5 PINK FLOYD
Money (from The Dark Side Of The Moon, 1973)
Roger Waters, never a technician in the classic sense when it came to bass, excelled himself as a songwriter with this world-class bass part – mostly written in 7/4, apart from the bit with the guitar solo, when you can relax because it’s in 4/4. The extreme clarity of the line – and the hellish cacophony of cash registers against which it appears – makes it a mandatory part for all prog-loving bassists to learn. However, even if you can’t play it, you can still marvel at the luscious early-70s production afforded to the Dark Side LP. Dark… so very dark.
Peaches (from Rattus Norvegicus, 1977)
Two seconds into ‘Peaches’ and you’ll know what song you’re listening to; five seconds later you’ll be cursing Jean-Jacques Burnel for his talent and wondering how you can get that tone yourself. You can use a guitar amplifier, of course, like he did when he was young, ignorant and skint, or you can try a judicious bit of overdrive with plenty of high mids for that nasty-but-nice punk sound. Thirty-plus years after its release, ‘Peaches’ has become iconic on several levels: for bassists, because of that intro; for punks, old and new, because of the song’s perfect blend of perverse attitude and anti-establishment sneer; for musicologists, because it covers so many genres (that’s a reggae drumbeat there, you know); and for lovers of the 1970s because it encapsulates those troubled times so well, with a precise line in sarcasm and a banned sleeve.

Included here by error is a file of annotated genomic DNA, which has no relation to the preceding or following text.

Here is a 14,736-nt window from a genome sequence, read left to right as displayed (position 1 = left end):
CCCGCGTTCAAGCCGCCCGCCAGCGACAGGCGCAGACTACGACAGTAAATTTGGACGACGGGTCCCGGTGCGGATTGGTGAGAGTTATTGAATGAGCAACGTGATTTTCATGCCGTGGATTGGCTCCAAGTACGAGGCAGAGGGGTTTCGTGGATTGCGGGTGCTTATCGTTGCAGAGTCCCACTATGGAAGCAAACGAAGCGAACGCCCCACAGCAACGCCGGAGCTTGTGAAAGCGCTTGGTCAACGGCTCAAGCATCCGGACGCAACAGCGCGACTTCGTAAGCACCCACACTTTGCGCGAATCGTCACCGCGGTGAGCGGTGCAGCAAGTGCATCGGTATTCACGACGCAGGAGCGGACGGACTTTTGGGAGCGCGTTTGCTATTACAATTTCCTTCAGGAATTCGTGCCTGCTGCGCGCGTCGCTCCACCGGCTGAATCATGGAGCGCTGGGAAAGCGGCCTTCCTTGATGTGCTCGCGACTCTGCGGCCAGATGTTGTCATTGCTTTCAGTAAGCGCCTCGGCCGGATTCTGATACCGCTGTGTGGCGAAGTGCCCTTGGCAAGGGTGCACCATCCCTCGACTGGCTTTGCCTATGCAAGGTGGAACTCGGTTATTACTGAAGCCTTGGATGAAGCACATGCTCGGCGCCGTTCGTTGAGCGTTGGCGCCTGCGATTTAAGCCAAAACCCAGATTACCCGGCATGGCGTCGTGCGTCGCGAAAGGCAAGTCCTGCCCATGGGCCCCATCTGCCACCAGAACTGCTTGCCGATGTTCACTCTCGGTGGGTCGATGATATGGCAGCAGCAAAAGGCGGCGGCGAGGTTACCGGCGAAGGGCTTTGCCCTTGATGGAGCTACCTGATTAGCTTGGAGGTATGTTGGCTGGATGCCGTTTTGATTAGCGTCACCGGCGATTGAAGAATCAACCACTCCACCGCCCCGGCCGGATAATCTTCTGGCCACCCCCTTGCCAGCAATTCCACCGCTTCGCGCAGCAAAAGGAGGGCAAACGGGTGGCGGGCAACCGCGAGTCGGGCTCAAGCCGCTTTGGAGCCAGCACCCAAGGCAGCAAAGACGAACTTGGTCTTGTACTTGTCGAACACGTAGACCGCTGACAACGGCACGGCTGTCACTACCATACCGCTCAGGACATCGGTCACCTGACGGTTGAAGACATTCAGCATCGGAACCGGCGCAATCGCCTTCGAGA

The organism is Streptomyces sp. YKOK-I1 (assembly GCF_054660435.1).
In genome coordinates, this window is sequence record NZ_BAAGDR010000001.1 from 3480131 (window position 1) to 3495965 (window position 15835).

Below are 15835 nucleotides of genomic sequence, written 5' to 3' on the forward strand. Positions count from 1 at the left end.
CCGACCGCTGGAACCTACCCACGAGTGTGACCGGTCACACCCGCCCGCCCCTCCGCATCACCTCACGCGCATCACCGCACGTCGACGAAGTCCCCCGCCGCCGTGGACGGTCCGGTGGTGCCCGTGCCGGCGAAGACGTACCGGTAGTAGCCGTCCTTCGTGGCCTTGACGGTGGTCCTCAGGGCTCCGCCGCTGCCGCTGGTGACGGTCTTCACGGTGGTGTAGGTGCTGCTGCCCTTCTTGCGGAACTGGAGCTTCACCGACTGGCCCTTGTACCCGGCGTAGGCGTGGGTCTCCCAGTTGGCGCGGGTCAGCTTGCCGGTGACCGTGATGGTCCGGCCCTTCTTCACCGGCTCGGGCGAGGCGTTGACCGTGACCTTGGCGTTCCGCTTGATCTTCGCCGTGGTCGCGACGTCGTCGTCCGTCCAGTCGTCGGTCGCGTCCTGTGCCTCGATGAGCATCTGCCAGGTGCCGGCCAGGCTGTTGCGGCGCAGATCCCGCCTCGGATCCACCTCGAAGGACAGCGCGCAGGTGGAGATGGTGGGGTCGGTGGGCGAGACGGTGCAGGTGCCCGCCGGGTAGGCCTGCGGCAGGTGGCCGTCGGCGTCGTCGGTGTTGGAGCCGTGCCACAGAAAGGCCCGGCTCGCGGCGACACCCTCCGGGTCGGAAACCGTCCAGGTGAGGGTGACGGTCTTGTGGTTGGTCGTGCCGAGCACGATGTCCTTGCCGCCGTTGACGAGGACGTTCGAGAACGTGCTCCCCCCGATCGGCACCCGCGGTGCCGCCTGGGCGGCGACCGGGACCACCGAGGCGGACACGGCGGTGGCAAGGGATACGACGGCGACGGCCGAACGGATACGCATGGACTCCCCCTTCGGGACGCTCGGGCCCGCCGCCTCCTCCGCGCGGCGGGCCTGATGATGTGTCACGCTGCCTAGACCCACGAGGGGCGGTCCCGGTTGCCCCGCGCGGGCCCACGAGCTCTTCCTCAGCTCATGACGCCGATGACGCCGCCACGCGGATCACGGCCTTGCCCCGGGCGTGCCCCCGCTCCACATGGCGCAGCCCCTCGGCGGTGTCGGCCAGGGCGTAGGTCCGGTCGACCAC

3 STANLEY CLARKE
School Days (from School Days, 1976)
Throwing everything into the mix and changing the face of bass playing in doing so, Stanley Clarke’s legendary ‘School Days’ features superfast pizzicato, razor-sharp pops, huge string bends and his usual disregard for convention. The song remains an object lesson for anyone interested in the inner workings of fusion bass, and a reminder to all of us that no matter how much we think we know about our instrument, there’s always more to learn. A lot more, in this case.
2 JAMES BROWN
Sex Machine (single, 1970)
Never known by its full title, ‘Get Up (I Feel Like Being A) Sex Machine’, James Brown’s ineffable recruitment drive for the funk was driven by the playing of Bootsy Collins and his brother Catfish, whose guitar line accompanies the bass. The song is Brown’s, of course, but without Bootsy’s vibrant, insistent line, ‘Sex Machine’ (a provocative title 49 years ago) would have been half the beast it remains today. Truly, nobody plays it like Bootsy plays it…